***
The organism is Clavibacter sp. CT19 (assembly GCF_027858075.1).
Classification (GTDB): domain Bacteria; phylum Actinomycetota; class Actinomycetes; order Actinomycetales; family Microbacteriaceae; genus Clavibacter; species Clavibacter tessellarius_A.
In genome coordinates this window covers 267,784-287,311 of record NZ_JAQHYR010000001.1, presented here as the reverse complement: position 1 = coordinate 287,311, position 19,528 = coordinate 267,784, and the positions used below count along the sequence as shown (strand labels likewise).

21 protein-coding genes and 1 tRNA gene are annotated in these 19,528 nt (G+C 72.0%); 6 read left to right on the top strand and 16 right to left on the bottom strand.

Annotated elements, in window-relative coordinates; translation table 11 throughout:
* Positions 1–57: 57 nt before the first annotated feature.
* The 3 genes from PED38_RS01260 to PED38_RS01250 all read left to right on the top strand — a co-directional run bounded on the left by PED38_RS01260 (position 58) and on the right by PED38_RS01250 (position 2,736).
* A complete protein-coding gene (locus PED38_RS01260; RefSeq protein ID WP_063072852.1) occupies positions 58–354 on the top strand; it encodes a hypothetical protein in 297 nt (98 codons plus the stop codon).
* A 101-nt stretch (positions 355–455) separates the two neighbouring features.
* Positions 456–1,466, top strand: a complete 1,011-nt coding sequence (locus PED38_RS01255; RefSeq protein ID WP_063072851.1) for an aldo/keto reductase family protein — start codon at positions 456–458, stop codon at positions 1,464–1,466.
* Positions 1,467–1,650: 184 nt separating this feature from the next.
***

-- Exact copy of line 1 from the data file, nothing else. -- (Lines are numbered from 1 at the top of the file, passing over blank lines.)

The organism is Clavibacter sp. CT19 (assembly GCF_027858075.1).